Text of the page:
What an Apparel Deal Between the NBA and Nike Would Mean

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With another major victory all but inevitable, it would seem that Nike is set to stay true to its namesake.

According to Terry Lefton of Sports Business Daily, the company is on the brink of landing a long-time apparel rights deal with the NBA. While this new agreement wouldn’t come into effect until the 2017-2018 NBA season, and nothing has been signed, the “framework” of the deal has been outlined and an agreement in principle has been reached by the two sides.

Said the report:

Nike’s new on-court rights will not begin for more than another two years. Nike and the NBA still have “a million I’s to dot and T’s to cross,” said a senior industry source, “but it’s at that stage, as opposed to getting to the right number.” The new deal will take effect in time for the ’17-18 NBA season, after the rights held by 11-year incumbent uniform rights-holder adidas expire. After adidas dropped out, the NBA said it hoped to announce a new uniform deal this spring. adidas’ current agreement is valued at $400M over 11 years, and a Nike deal is certainly expected to surpass that in value.

It shouldn’t come as a surprise that these two sides would come together. After all, when adidas decided to end its partnership with the NBA, it was because the deal wasn’t helping the brand achieve more in the basketball world. That sentiment was echoed by Adidas Global Basketball General Manager Chris Grancio when he spoke about the brand’s new business strategy: a heavy investment in player sponsorships.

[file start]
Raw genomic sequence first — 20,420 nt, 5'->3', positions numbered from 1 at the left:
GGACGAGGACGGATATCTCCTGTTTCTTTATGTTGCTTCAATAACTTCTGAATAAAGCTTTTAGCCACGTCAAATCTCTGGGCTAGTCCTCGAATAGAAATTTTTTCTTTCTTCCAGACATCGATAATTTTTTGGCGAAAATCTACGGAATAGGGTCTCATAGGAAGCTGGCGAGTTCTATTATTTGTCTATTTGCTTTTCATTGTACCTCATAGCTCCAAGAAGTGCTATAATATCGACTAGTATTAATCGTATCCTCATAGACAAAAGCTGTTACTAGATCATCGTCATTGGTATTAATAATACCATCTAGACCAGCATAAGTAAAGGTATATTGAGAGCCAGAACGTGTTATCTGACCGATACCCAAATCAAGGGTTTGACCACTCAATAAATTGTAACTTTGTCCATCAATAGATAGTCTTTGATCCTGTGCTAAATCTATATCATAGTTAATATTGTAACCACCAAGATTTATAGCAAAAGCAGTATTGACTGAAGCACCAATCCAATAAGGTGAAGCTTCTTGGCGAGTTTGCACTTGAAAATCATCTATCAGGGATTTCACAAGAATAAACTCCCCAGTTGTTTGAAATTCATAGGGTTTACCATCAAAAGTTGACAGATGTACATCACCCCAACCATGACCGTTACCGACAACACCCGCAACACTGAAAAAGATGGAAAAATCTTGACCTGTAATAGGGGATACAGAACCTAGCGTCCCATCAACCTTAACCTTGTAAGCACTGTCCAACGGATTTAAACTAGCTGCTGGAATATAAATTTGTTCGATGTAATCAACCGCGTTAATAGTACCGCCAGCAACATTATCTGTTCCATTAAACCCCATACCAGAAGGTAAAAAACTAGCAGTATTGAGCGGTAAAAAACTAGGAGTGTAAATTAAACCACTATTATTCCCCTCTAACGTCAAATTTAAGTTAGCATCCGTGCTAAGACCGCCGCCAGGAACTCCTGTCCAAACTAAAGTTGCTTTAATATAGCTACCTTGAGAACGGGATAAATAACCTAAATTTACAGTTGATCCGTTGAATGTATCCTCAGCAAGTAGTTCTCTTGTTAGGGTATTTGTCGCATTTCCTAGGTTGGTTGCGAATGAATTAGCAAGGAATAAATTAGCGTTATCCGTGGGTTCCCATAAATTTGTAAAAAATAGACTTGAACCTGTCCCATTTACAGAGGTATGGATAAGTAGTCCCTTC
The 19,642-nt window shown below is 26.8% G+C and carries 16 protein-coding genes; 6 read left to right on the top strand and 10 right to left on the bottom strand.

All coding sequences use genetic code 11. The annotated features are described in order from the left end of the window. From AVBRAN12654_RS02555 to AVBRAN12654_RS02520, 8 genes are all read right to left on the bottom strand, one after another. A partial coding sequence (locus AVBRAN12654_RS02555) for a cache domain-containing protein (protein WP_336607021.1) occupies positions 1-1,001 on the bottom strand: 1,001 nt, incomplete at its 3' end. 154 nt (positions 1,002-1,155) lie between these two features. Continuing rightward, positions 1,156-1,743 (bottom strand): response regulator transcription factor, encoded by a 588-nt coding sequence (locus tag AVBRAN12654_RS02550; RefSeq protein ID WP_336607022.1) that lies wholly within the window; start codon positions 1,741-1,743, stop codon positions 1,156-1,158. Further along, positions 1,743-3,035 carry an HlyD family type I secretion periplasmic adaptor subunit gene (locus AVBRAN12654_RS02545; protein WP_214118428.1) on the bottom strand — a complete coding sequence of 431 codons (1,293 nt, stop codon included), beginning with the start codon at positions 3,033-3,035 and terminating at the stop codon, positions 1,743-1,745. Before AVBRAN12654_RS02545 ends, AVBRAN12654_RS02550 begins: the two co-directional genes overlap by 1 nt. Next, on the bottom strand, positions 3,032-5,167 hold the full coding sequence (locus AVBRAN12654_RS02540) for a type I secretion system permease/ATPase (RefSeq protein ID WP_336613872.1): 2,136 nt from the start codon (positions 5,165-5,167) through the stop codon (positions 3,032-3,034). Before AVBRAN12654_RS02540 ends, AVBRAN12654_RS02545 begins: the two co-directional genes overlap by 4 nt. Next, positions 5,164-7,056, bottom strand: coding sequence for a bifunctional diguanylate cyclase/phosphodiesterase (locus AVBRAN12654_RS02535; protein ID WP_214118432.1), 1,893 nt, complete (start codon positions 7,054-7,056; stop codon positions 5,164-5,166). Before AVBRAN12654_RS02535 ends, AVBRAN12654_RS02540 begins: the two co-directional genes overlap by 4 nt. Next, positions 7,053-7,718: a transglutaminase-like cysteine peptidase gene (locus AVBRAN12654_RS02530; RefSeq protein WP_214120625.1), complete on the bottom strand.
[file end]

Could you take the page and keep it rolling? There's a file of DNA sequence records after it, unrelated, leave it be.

Nike may already be the dominant force in the basketball landscape, but a deal with the NBA has the potential to be extremely beneficial for both the brand and the league, especially in terms of overseas growth.

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NBA jerseys are already pretty cool. But one thing that would take them up a notch would be if they had a brand’s logo on them. Interestingly enough, this is exactly what Nike’s new apparel deal would allow for.

In the Sports Business Daily report, sources said, “for the first time, the deal will include the rights to put a manufacturer’s logo on NBA jerseys. Currently, adidias’ logo only appears on NBA warm-ups. One source said that both Nike’s swoosh and its Jordan Brand Jumpman logo could appear on NBA jerseys.”

The addition of the Nike logo on NBA uniforms would only increase its hold over the basketball marketplace. With both the league and the brand looking to continue expanding overseas, the union between these two giants seems like a slam dunk. Under Armour was also vying for the apparel deal, but Nike’s major hold over individual sponsorships in the basketball community was a critical piece of the puzzle.

The NBA needed a partner with better distribution capabilities and more international reach. Nike certainly fits the bill. Not only does this brand have 75% of the league wearing its shoes, but it reps the majority of the major players in the NBA — specifically, LeBron James, Chris Paul, Kevin Durant, Russell Westbrook, and Carmelo Anthony. Their personal connections with Nike would only help the league benefit abroad. Coincidentally, the sport’s international appeal works in Nike’s favor as well.

It didn’t matter how you slice it — these two mega brands were already essentially connected. By creating an official partnership, the NBA and Nike will each benefit greatly. Between increased distribution and international expansion, the sky’s the limit here. In the end, both sides just had to do it.